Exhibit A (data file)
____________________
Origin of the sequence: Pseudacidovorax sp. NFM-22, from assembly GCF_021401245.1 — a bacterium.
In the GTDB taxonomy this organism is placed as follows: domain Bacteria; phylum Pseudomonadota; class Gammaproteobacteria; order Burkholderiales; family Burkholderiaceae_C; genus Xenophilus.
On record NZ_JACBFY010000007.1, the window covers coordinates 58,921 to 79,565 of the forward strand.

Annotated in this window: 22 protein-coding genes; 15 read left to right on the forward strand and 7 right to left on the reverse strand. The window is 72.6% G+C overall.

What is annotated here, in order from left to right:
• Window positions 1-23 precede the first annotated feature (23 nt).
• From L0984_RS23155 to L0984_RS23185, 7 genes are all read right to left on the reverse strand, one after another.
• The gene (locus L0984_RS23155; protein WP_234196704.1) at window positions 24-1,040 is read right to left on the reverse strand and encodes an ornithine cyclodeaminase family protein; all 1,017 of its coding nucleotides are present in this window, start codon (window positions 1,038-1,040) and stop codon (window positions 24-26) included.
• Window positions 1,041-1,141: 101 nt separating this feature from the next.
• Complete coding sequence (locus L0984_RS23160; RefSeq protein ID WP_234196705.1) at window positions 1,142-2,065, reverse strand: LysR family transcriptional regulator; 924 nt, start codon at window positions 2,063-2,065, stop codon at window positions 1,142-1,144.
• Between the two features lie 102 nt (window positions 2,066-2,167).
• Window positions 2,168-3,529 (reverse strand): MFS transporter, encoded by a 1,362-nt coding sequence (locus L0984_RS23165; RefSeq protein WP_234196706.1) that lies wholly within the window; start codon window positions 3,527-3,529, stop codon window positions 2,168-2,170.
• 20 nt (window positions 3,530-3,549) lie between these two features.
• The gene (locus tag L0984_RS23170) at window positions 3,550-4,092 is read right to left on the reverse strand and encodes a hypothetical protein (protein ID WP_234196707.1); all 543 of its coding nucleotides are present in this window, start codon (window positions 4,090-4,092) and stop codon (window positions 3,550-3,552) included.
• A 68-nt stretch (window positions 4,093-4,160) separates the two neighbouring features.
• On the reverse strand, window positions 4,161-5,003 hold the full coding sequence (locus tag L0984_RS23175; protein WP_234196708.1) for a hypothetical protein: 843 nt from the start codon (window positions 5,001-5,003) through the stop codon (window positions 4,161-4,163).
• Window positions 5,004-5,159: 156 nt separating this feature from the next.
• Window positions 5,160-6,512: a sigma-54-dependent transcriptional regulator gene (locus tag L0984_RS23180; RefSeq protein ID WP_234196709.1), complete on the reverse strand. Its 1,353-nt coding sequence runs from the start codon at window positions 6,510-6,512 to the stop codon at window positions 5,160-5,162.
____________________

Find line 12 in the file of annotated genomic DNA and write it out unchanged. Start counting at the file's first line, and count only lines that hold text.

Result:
• Window positions 2,168-3,529 (reverse strand): MFS transporter, encoded by a 1,362-nt coding sequence (locus L0984_RS23165; RefSeq protein WP_234196706.1) that lies wholly within the window; start codon window positions 3,527-3,529, stop codon window positions 2,168-2,170.